- Blessing, E., Steenkamp, M., Manzanares, J., & Marmar, C. (2015). Cannabidiol as a Potential Treatment for Anxiety Disorders. Neurotherapeutics, 12(4), 825-836.
- Campos, A., Moreira, F., Gomes, F., Del Bel, E., & Guimaraes, F. (2012). Multiple mechanisms involved in the large-spectrum therapeutic potential of cannabidiol in psychiatric disorders. Philosophical Transactions Of The Royal Society B: Biological Sciences, 367(1607), 3364-3378.
- Devinsky, O., Cilio, M., Cross, H., Fernandez-Ruiz, J., French, J., & Hill, C. et al. (2014). Cannabidiol: Pharmacology and potential therapeutic role in epilepsy and other neuropsychiatric disorders. Epilepsia, 55(6), 791-802.
- Devinsky, O., Cross, H., Laux, L., Marsh, E., Miller, I., & Nabbout, R. et al. (2017). Trial of Cannabidiol for Drug-Resistant Seizures in the Dravet Syndrome. New England Journal Of Medicine, 376(21), 2011-2020.
- Devinsky, O., Patel, A., Cross, H., Villanueva, V., Wirrell, E., & Privitera, M. et al. (2018). Effect of Cannabidiol on Drop Seizures in the Lennox–Gastaut Syndrome. New England Journal Of Medicine, 378(20), 1888-1897.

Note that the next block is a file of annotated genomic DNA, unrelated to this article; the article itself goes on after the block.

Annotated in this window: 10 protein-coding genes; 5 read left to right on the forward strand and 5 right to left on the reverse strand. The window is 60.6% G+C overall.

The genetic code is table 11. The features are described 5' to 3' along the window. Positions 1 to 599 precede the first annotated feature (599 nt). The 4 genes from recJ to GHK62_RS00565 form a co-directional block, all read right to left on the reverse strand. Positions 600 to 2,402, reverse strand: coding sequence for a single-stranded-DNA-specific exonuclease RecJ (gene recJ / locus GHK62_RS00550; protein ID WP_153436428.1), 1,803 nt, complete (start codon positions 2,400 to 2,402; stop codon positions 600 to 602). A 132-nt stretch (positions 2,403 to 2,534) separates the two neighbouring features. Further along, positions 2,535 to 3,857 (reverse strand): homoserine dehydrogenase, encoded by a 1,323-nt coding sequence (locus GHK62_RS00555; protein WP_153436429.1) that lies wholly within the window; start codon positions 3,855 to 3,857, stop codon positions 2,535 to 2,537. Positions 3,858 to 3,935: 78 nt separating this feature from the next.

- Devinsky, O., Patel, A. D., Thiele, E. A., Wong, M. H., Appleton, R., Harden, C. L., et al. (2018b). Randomized, dose-ranging safety trial of cannabidiol in Dravet syndrome. Neurology 90, e1204–e1211.
- Hampson AJ, Grimaldi M, Axelrod, Wink D: Cannabidiol and (–)Δ9-tetrahydrocannabinol are neuroprotective antioxidants. Proc Natl Acad Sci USA 1998; 95: 8268–8273.
- Hazekamp, Arno. “The Trouble with cannabidiol Oil.” Medical Cannabis and Cannabinoids, vol. 1, no. 1, 2018, pp. 65–72.
- Laprairie RB, Bagher AM, Kelly ME, Denovan-Wright EM: Cannabidiol is a negative allosteric modulator of the cannabinoid CB1 receptor. Br J Pharmacol 2015; 172: 4790–4805.
- Laun AS, Shrader SH, Brown KJ, Song ZH (June 2018). “GPR3, GPR6, and GPR12 as novel molecular targets: their biological functions and interaction with cannabidiol”. Acta Pharmacol. Sin.
- Leweke, F. M., Piomelli, D., Pahlisch, F., Muhl, D., Gerth, C. W., Hoyer, C., et al. (2012). Cannabidiol enhances anandamide signaling and alleviates psychotic symptoms of schizophrenia. Transl. Psychiatry 2:e94.